Biting and gouging sit in the top layer of rugby crimes. Swinging arms and high tackles deliver instant outrage with their profile but sneaky thuggery is more insidious.

As the game has taken a stricter line on foul play, players have devised other ways to deal out their punishment or retaliation. Angles and timing in the tackle or body height in the scrums and rucks are the enforcement weapons.

At times, players get that wrong and are sin-binned or banned with arguments about the merits of being dealt with by a referee or a judicial committee.

But there should be no debate about the red-mist men who chomp their rivals or attack their eyes.

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Who knows what causes the culprits to snap but they need to be rubbed out of the sport for lengthy periods.

Sanzaar sidestepped that stage on a number of levels when they handed out a six-week ban to Bulls prop Pierre Schoeman for biting a Rebels player in their last round game in Pretoria.

The recommended minimum penalty level starts at 12 weeks but the judiciary decided to halve that sentence.

Reports on the case are based on a brief Sanzaar release where the downgrade in suspension was attributed to Schoeman's early guilty plea, his good character and disciplinary record and his remorse.

Who knows what causes the culprits to snap but they need to be out for lengthy periods.

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So what's the point in having a minimum ban when Sanzaar's own judiciary ignores it? That limit is there because it shows the abhorrence there is for biting and the consequences for those who indulge but with their latest ruling, Sanzaar has contradicted their own intentions.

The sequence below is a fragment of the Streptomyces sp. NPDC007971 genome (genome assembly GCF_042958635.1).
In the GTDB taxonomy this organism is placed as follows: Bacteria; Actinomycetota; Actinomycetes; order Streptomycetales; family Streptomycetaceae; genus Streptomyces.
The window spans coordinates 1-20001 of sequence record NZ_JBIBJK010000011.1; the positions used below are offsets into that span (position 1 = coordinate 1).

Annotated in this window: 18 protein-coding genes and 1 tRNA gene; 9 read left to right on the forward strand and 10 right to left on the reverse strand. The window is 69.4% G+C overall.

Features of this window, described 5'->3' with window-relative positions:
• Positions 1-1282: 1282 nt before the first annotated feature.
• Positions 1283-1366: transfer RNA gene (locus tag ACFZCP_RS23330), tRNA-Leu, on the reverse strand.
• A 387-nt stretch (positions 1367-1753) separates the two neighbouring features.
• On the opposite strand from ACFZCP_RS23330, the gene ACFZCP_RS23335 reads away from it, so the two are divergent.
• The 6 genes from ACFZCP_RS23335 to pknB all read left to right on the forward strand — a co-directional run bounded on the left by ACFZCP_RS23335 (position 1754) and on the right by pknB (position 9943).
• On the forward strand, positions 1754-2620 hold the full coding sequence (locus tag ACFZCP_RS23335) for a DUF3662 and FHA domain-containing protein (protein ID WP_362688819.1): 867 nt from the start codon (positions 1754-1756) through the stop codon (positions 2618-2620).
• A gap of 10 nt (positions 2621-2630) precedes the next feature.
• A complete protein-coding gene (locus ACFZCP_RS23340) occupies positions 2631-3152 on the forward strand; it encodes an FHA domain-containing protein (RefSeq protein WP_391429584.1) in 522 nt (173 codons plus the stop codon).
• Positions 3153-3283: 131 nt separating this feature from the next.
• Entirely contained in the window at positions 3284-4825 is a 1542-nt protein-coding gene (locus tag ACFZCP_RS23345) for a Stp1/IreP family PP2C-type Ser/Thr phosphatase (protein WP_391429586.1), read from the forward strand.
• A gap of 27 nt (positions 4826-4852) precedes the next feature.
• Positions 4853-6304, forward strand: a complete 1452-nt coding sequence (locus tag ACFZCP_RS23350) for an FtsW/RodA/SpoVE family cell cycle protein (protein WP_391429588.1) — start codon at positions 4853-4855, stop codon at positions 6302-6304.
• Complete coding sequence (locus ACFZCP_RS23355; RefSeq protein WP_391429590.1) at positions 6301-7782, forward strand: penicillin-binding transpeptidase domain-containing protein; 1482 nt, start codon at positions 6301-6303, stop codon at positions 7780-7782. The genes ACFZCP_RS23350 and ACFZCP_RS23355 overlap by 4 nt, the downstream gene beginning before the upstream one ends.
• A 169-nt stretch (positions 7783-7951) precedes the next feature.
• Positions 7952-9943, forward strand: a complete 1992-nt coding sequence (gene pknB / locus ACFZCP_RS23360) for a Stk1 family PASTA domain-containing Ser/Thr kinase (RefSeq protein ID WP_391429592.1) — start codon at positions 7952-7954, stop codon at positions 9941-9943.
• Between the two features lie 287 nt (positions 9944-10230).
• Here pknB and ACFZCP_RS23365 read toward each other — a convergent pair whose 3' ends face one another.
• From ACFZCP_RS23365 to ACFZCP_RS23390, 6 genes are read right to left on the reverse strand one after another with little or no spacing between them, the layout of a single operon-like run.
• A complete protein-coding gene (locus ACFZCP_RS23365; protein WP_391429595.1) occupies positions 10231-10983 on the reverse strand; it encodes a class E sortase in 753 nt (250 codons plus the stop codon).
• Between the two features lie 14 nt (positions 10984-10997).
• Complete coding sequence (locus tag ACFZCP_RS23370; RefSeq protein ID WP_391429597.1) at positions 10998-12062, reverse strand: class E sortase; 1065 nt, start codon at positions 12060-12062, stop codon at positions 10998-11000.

Schoeman admitted he bit rival prop Richard Hardwick and that formed part of his counsel's plea for a reduction in his sentence.

Further arguments they offered were that the 23-year-old had a good disciplinary record, was remorseful and a solid character should have had no effect on the decision. They are irrelevant. Of course Schoeman was remorseful because he faced a lengthy ban and slash in his salary.

A couple of cases in New Zealand put Schoeman's feather-light sentence into perspective.

In 1992, Richard Loe was banned for 26 weeks for eye-gouging Greg Cooper in the final of the National Provincial Championship and two years later another prop, Johan le Roux, was sent home from the 1994 Springbok tour and banned for 19 months for biting Sean Fitzpatrick's ear. Four years earlier, English prop Kevin Yates was banned for six months for ear-biting.

Those cases held the headlines because they were high-profile players who received long bans after their violence was caught on television.

Schoeman does not have the same reputation as those other front-rowers and perhaps that is why his suspension and coverage of the case was downgraded.

If Sanzaar wants to reinforce their intolerance of foul play and convince us they are serious, they should appeal this decision of their judiciary.